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Stierlitz, the Fearless, Driver-Less Bus Analyzer.
Assembly Verilog Common Lisp
branch: master
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build update README
cypress header
lisp added Stierlitz lisp package and lcd tester.
ml501 update README
tools ready...
LICENSE added makefile
Makefile ready...
block.asm header
debug.asm header
descriptor.asm header
fat16.asm header
hpi.asm header
knobs.asm almost
msc.asm err, 128K image test passed.
payload.asm almost
scsi-cmd.asm header
scsi-data.asm header
scsi-state.asm header
stierlitz.asm err, 128K image test passed.
storage.asm header
usb-bulk.asm header
usbstd.asm err, 128K image test passed.
util.asm header


Got a Xilinx ML501, or another FPGA board with a Cypress CY7C67300 USB controller on it?

Got a bus 31 or fewer bits wide?

Stierlitz will sit on your bus and imitate a USB Mass Storage device.  The latter will appear to have a FAT16 file system on it, containing a single binary "image" file.

Mount it (under Linux, using "mount -o sync ...") and perform arbitrary reads/writes by reading or writing blocks within the image file.

Make sure to use the O_DIRECT flag (or "raw" block device, if your kernel still has it) to disable ALL caching on the PC end.  AFAIK, you cannot do this on Windows or Mac. Therefore I did not bother testing Stierlitz at all on those poor, crippled systems.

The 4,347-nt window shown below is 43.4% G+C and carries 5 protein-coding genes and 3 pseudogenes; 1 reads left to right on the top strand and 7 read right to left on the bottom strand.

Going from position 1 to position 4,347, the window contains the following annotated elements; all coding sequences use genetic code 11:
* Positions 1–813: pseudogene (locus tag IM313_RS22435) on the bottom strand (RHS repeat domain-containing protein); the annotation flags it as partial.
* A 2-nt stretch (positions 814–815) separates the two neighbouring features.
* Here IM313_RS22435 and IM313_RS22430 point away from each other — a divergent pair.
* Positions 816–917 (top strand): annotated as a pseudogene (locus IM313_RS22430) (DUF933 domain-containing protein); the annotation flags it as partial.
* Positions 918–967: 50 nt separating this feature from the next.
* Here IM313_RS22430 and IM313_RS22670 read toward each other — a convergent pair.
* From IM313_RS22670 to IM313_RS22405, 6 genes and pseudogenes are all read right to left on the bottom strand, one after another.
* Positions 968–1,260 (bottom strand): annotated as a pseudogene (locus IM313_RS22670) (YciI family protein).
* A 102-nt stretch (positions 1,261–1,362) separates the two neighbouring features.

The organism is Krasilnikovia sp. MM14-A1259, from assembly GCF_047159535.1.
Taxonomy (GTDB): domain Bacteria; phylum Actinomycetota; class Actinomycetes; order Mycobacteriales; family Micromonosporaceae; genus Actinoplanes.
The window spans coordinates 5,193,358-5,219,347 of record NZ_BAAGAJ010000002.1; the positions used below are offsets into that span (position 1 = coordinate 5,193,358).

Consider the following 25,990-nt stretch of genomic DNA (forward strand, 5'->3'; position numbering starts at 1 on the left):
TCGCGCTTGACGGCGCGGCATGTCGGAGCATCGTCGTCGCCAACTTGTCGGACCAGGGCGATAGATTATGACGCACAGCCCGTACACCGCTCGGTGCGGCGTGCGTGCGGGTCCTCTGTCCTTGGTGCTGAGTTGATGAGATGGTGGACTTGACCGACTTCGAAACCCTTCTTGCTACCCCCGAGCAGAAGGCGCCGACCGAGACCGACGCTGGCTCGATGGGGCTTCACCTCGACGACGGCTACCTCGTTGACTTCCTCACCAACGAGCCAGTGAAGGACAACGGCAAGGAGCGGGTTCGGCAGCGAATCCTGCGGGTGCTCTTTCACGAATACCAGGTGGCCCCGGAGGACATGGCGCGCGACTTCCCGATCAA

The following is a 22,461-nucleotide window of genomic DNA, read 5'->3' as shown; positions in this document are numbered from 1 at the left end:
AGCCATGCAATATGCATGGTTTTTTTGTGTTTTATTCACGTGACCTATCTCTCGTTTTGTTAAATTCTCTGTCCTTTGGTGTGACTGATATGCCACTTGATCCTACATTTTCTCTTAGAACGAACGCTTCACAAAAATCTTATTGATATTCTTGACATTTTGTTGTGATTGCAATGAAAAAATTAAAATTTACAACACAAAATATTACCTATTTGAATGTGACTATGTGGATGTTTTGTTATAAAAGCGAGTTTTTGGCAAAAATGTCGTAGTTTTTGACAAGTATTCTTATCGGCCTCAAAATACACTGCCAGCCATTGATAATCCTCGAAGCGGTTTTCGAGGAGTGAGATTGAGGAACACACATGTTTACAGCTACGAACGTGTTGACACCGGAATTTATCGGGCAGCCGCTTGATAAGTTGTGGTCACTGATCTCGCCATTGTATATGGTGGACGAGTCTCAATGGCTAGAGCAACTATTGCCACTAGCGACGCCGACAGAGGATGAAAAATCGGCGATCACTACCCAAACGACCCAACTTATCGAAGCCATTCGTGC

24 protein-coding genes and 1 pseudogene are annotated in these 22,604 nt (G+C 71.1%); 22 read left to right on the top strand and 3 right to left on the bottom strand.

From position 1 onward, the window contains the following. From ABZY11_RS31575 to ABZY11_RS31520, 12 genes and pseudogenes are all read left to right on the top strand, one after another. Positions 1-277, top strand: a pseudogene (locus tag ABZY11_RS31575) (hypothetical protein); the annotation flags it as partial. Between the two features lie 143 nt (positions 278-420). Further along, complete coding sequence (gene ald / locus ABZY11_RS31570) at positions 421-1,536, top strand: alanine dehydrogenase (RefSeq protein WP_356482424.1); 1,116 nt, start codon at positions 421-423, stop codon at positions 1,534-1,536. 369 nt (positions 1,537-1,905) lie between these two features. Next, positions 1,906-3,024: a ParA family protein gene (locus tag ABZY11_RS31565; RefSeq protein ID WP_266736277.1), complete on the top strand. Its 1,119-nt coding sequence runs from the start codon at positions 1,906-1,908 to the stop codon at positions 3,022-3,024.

If you snip out the FAT16 emulation, you can get 41 bits of address space.

You will need:

1) To build the firmware image, you will need an assembler for the Cypress CY16 architecture: "QTASM.EXE". (Get it here:
2) EZOTGDBG ( to flash the firmware image to the CY7C67300.
3) The Xilinx build tools for your board.  Edit the Makefile in the "ml501" directory, esp. if you have a 32-bit Linux.
4) A UCF file to match your board's wiring, if you have something other than an ML501.
5) (Optional) SBCL ( See the "Lisp" directory.

The "ml501" directory contains a Verilog implementation of the required FPGA-side logic, "stierlitz.v".
If you build using the provided Makefile (edit to insert your Xilinx tool paths) you will have a demo.
The demo gives you a 128K "file" mapped to SRAM ("infer-sram.v"; need an FPGA with at least this much Block RAM to run this.)

Another example, involving an LCD module, can be seen here:
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